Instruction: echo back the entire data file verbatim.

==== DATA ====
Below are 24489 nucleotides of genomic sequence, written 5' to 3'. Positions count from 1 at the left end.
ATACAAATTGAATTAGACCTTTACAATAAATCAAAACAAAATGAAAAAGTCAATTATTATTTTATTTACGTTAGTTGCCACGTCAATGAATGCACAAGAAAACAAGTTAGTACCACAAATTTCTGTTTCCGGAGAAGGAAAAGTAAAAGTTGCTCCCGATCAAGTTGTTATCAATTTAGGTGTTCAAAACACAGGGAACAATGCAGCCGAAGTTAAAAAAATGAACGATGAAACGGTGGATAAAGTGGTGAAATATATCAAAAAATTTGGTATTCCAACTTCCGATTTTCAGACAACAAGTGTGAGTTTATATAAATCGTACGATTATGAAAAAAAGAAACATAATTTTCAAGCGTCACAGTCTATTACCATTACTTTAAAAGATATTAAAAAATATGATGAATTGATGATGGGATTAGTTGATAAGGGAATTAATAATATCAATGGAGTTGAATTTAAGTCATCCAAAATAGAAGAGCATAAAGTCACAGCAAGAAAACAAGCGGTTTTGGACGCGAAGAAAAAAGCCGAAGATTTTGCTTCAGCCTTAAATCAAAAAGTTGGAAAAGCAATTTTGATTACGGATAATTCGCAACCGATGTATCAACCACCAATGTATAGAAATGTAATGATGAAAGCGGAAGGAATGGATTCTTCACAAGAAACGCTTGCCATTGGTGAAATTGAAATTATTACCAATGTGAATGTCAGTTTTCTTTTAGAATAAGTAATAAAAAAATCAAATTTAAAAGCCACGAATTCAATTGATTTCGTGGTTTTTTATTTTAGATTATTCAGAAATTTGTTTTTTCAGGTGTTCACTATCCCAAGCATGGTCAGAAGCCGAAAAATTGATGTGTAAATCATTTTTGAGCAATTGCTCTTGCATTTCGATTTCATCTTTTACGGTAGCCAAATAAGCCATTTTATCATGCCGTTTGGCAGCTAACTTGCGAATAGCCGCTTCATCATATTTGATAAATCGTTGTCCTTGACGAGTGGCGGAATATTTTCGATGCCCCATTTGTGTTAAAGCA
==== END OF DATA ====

Below are 24489 nucleotides of genomic sequence, written 5' to 3'. Positions count from 1 at the left end.
ATACAAATTGAATTAGACCTTTACAATAAATCAAAACAAAATGAAAAAGTCAATTATTATTTTATTTACGTTAGTTGCCACGTCAATGAATGCACAAGAAAACAAGTTAGTACCACAAATTTCTGTTTCCGGAGAAGGAAAAGTAAAAGTTGCTCCCGATCAAGTTGTTATCAATTTAGGTGTTCAAAACACAGGGAACAATGCAGCCGAAGTTAAAAAAATGAACGATGAAACGGTGGATAAAGTGGTGAAATATATCAAAAAATTTGGTATTCCAACTTCCGATTTTCAGACAACAAGTGTGAGTTTATATAAATCGTACGATTATGAAAAAAAGAAACATAATTTTCAAGCGTCACAGTCTATTACCATTACTTTAAAAGATATTAAAAAATATGATGAATTGATGATGGGATTAGTTGATAAGGGAATTAATAATATCAATGGAGTTGAATTTAAGTCATCCAAAATAGAAGAGCATAAAGTCACAGCAAGAAAACAAGCGGTTTTGGACGCGAAGAAAAAAGCCGAAGATTTTGCTTCAGCCTTAAATCAAAAAGTTGGAAAAGCAATTTTGATTACGGATAATTCGCAACCGATGTATCAACCACCAATGTATAGAAATGTAATGATGAAAGCGGAAGGAATGGATTCTTCACAAGAAACGCTTGCCATTGGTGAAATTGAAATTATTACCAATGTGAATGTCAGTTTTCTTTTAGAATAAGTAATAAAAAAATCAAATTTAAAAGCCACGAATTCAATTGATTTCGTGGTTTTTTATTTTAGATTATTCAGAAATTTGTTTTTTCAGGTGTTCACTATCCCAAGCATGGTCAGAAGCCGAAAAATTGATGTGTAAATCATTTTTGAGCAATTGCTCTTGCATTTCGATTTCATCTTTTACGGTAGCCAAATAAGCCATTTTATCATGCCGTTTGGCAGCTAACTTGCGAATAGCCGCTTCATCATATTTGATAAATCGTTGTCCTTGACGAGTGGCGGAATATTTTCGATGCCCCATTTGTGTTAAAGCA